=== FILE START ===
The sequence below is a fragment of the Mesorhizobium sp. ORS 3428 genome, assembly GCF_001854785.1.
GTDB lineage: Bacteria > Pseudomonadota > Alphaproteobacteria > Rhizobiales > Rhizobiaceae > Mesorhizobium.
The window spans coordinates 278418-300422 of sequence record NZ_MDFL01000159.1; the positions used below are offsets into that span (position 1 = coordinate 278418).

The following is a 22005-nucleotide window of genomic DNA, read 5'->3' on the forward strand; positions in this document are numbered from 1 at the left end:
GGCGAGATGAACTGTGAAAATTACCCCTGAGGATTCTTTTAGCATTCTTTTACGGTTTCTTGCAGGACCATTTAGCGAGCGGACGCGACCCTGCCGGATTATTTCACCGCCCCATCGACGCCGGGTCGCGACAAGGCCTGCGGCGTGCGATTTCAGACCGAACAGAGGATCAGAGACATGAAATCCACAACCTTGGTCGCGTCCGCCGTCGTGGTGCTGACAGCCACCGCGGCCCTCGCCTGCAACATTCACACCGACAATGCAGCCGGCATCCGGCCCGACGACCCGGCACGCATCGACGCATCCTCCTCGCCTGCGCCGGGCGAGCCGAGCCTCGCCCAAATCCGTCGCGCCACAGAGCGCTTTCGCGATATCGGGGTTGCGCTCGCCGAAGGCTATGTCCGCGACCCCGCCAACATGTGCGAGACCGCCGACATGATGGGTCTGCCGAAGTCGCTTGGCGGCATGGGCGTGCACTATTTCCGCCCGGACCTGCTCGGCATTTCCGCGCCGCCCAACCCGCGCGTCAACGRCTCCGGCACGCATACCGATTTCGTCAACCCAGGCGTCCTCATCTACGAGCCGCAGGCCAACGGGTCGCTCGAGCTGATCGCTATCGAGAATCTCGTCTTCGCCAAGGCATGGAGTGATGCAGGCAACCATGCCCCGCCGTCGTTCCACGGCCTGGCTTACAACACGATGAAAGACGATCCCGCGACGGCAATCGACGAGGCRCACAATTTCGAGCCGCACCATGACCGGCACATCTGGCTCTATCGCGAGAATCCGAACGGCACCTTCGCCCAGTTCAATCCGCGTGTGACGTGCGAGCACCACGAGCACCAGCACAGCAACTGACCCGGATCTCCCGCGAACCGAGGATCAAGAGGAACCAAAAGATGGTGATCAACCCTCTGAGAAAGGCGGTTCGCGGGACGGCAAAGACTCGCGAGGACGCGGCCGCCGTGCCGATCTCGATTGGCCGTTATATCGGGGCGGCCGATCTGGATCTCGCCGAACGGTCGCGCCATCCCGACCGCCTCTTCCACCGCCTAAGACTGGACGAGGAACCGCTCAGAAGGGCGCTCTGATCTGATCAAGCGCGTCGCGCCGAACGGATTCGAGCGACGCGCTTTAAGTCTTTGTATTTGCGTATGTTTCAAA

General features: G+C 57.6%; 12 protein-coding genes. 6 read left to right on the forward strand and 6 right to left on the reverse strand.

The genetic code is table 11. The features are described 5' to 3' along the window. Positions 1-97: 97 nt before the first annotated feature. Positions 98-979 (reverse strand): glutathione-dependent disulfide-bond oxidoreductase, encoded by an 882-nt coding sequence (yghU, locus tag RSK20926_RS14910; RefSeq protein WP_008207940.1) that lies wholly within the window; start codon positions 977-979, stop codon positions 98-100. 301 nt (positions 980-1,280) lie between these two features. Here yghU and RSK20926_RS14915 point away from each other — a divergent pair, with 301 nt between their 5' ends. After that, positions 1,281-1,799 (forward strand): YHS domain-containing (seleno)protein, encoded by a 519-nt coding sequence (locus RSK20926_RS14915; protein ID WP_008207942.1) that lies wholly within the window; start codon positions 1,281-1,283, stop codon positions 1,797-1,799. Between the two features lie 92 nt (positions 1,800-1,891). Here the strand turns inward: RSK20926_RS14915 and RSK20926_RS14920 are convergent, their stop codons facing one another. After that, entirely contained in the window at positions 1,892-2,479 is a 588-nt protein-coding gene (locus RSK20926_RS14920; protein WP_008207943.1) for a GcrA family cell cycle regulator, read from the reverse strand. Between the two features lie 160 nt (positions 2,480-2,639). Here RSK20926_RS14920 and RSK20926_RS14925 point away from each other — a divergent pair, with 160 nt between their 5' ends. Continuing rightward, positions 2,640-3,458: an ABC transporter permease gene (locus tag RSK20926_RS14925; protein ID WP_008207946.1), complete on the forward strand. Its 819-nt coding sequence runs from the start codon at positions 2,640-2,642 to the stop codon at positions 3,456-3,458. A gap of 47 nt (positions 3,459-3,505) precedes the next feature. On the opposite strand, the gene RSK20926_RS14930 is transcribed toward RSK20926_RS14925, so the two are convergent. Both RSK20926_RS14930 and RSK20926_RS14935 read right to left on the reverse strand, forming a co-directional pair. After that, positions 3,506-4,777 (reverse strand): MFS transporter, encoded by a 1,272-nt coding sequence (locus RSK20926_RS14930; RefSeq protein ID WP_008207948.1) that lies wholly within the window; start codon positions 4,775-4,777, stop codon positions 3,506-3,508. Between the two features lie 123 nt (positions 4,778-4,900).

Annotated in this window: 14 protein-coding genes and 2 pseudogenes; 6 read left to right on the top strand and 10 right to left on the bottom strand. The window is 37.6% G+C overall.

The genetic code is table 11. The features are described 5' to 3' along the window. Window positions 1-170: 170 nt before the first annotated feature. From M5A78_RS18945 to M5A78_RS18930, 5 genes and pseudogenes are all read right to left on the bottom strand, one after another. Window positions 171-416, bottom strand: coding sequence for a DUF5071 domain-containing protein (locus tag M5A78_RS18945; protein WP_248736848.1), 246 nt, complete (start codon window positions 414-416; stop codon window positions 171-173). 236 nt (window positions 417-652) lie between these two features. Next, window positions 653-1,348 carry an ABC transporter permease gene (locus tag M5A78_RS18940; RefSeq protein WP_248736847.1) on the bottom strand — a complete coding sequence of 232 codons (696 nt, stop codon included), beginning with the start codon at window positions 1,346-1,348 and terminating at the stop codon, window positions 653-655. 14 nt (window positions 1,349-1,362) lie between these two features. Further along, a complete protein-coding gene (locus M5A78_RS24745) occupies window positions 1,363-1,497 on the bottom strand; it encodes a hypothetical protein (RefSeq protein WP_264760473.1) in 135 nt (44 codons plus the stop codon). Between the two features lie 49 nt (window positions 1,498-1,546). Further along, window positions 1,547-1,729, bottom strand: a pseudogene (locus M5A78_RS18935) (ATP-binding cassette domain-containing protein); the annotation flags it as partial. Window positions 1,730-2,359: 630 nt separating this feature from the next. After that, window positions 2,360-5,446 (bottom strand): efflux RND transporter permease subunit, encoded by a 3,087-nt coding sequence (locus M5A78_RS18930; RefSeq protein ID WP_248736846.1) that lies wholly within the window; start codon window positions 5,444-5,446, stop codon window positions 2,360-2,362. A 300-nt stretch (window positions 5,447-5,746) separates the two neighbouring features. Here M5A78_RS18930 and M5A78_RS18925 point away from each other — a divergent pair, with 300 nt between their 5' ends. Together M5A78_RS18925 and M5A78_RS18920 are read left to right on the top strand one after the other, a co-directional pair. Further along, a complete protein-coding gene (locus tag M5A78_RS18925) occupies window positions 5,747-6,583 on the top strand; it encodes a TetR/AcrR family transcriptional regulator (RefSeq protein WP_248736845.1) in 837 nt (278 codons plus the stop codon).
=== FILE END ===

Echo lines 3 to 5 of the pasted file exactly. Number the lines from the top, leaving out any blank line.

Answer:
The window spans coordinates 278418-300422 of sequence record NZ_MDFL01000159.1; the positions used below are offsets into that span (position 1 = coordinate 278418).

The following is a 22005-nucleotide window of genomic DNA, read 5'->3' on the forward strand; positions in this document are numbered from 1 at the left end:
GGCGAGATGAACTGTGAAAATTACCCCTGAGGATTCTTTTAGCATTCTTTTACGGTTTCTTGCAGGACCATTTAGCGAGCGGACGCGACCCTGCCGGATTATTTCACCGCCCCATCGACGCCGGGTCGCGACAAGGCCTGCGGCGTGCGATTTCAGACCGAACAGAGGATCAGAGACATGAAATCCACAACCTTGGTCGCGTCCGCCGTCGTGGTGCTGACAGCCACCGCGGCCCTCGCCTGCAACATTCACACCGACAATGCAGCCGGCATCCGGCCCGACGACCCGGCACGCATCGACGCATCCTCCTCGCCTGCGCCGGGCGAGCCGAGCCTCGCCCAAATCCGTCGCGCCACAGAGCGCTTTCGCGATATCGGGGTTGCGCTCGCCGAAGGCTATGTCCGCGACCCCGCCAACATGTGCGAGACCGCCGACATGATGGGTCTGCCGAAGTCGCTTGGCGGCATGGGCGTGCACTATTTCCGCCCGGACCTGCTCGGCATTTCCGCGCCGCCCAACCCGCGCGTCAACGRCTCCGGCACGCATACCGATTTCGTCAACCCAGGCGTCCTCATCTACGAGCCGCAGGCCAACGGGTCGCTCGAGCTGATCGCTATCGAGAATCTCGTCTTCGCCAAGGCATGGAGTGATGCAGGCAACCATGCCCCGCCGTCGTTCCACGGCCTGGCTTACAACACGATGAAAGACGATCCCGCGACGGCAATCGACGAGGCRCACAATTTCGAGCCGCACCATGACCGGCACATCTGGCTCTATCGCGAGAATCCGAACGGCACCTTCGCCCAGTTCAATCCGCGTGTGACGTGCGAGCACCACGAGCACCAGCACAGCAACTGACCCGGATCTCCCGCGAACCGAGGATCAAGAGGAACCAAAAGATGGTGATCAACCCTCTGAGAAAGGCGGTTCGCGGGACGGCAAAGACTCGCGAGGACGCGGCCGCCGTGCCGATCTCGATTGGCCGTTATATCGGGGCGGCCGATCTGGATCTCGCCGAACGGTCGCGCCATCCCGACCGCCTCTTCCACCGCCTAAGACTGGACGAGGAACCGCTCAGAAGGGCGCTCTGATCTGATCAAGCGCGTCGCGCCGAACGGATTCGAGCGACGCGCTTTAAGTCTTTGTATTTGCGTATGTTTCAAA